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(Enlarge) Baltimore County Police Honor Guard bearers, from left, officers Kevin Wilt,\r\nRobert Wright, Michael Cortez, Michelle Green and David Nilsen, carry\r\nManchester resident Lt. Mike Howe, commander of the county¹s Tactical Unit,\r\nto his final resting place during ceremonies at Dulaney Valley Memorial\r\nGardens in Timonium. Ceremonies for Howe were held Saturday in Carroll and\r\nBaltimore counties. Staff photo by Eli Meir Kaplan\r\n

A sea of blue and green — the uniform colors of seemingly every law enforcement agency in Maryland — greeted Lt. Michael Howe at the final stop in his adopted hometown of Manchester on Saturday.

More than 300 officers, and an equal number of family and friends gathered to pay their respects to a man described as a tireless leader, a compassionate father and a light-hearted friend who, at times, was called upon to make the toughest decisions in law enforcement.

'Every time he was called out, it had the potential to be a life-and-death situation,' said Maryland State Police Superintendent Col. Terrence Sheridan.

Howe, who commanded Baltimore County¹s Tactical Unit, died of a stroke Aug. 11, a day after responding to a murder-suicide in Randallstown.

A 30-year police department veteran, Howe collapsed after returning home from the incident Aug. 10. He was taken to Johns Hopkins Hospital and died the next afternoon. His death was deemed to be in the line of duty.

Saturday, his home parish of St. Bartholomew Catholic Church could barely contain the outpouring of respect, admiration and love for Howe, as law enforcement officers from Harford County to Ocean City and Montgomery County to the Maryland Transportation Authority converged in Manchester.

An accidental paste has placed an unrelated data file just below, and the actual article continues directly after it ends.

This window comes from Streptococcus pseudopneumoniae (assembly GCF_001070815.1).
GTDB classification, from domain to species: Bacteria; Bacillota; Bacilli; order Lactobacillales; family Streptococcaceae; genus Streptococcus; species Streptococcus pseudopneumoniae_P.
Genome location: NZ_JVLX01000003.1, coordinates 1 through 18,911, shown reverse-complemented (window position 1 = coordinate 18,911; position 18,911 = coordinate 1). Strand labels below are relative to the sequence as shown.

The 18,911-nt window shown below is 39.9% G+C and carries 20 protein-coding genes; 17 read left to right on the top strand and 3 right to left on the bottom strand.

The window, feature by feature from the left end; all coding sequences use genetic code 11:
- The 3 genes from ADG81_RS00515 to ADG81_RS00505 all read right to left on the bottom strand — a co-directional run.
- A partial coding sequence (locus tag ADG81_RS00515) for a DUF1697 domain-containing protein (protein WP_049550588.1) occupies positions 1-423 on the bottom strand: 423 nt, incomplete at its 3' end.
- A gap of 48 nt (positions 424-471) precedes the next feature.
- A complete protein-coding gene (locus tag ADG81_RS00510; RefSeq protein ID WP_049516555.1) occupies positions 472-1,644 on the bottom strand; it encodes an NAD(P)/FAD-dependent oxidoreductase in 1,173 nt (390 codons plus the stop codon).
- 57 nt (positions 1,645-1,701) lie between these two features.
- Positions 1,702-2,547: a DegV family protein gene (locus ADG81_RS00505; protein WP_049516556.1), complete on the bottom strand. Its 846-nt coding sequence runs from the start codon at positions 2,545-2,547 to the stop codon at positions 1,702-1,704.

Baltimore County Police Chief James Johnson recalled Howe¹s gift of being able to lift spirits with wit and humor, but at the same time exude confidence.

Johnson recalled recently asking Howe if, after commanding the Tactical Unit since 1998, he might enjoy a change of position.

'Without hesitation, he assumed a command posture and reminded me how much the team meant to him,' said Johnson. 'He cherished the team.'

A moving tribute was also shared by a member of the Tactical Unit, Office Dan Rose, who recalled a mix of jovial meals, hard training and the family atmosphere Howe encouraged.

Rose said Howe was sometimes notorious for long roll call meetings, but he knew they had a hidden purpose.

'I think he figured that the longer he dragged it on, the longer the team
could be together,' Rose said.

'You are loved and missed by every member of the team,' Rose said, gesturing
toward Howe's casket. 'Your presence every day was truly a gift.'

Howe was born March 9, 1953, in Baltimore, and was the son of the late Lyman H. and Irene Mavromihalis Howe.

The Rev. Michael Roach, pastor at St. Bartholomew, said Howe¹s devotion to family and his keen sense of duty and discipline carried him from the rough Baltimore neighborhoods to Mount St. Joseph High School and into police service.

Father Roach cited the 'loving dynamic' between Howe and his officers, and said he lived his life as an unassuming and faithful Irish Catholic, possessing 'father-like' qualities that made him unforgettable.

'When the Almighty looks on Michael Howe,' Father Roach said, 'he will surely see something of Himself.'

Howe is survived by beloved wife Debra L. Howe; stepson Jason Simons and his wife Melissa; brother Chris Howe and his wife Cindy; grandson Jackson W. Simons; and godchild Kyle L. Hann.

Along with many close friends in his Manchester neighborhood, he is also survived by mother- and father-in-law James and Nancy Seal, brother- and sister-in-law Don and Salli Goodrich and nieces and nephew Ryan Howe, Erin Haines and Rory Howe.

As a massive motorcade left St. Bartholomew¹s parking lot on Saturday, police car after police car turned onto Route 30 to head toward Dulaney Valley Memorial Gardens in Timonium, and rode near a final tribute offered by the community itself.

On the marquee at Capt. Bob's Crabs, where usually the price of a bushel is noted, a more solemn and simple gesture was reflected: 'We are going to miss you, Mike.'

Memorial contributions may be made to St. Bartholomew Church, 2930 Hanover Pike, P.O. Box 448, Manchester, MD 21102.

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